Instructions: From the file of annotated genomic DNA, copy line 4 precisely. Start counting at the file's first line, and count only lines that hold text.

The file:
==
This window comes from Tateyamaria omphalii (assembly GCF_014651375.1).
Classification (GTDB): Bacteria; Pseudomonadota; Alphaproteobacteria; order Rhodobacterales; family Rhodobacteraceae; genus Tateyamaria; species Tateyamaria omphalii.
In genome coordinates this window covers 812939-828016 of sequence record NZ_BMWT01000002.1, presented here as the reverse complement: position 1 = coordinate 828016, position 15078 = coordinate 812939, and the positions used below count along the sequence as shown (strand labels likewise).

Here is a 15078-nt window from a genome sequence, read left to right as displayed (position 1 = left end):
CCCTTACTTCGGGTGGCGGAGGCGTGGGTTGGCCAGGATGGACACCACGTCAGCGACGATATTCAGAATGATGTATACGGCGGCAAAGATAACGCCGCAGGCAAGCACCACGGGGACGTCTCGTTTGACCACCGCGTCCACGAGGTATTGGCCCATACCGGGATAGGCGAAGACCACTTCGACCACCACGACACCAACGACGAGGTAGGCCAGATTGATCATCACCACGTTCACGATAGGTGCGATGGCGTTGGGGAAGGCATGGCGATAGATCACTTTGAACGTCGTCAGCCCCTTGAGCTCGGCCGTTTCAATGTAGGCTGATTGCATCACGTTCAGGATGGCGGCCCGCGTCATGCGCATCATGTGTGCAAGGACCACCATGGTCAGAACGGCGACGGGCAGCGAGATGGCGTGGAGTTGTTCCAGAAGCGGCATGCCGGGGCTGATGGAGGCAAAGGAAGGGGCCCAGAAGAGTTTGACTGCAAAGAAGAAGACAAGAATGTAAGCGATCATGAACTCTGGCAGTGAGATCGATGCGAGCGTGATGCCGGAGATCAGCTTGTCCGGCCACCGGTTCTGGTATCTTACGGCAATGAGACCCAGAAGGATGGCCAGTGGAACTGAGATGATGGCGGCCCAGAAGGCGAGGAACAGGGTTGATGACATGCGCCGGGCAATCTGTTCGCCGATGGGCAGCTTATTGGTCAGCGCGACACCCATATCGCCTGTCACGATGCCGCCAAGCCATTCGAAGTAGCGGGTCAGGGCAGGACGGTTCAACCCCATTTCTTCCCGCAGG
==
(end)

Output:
Here is a 15078-nt window from a genome sequence, read left to right as displayed (position 1 = left end):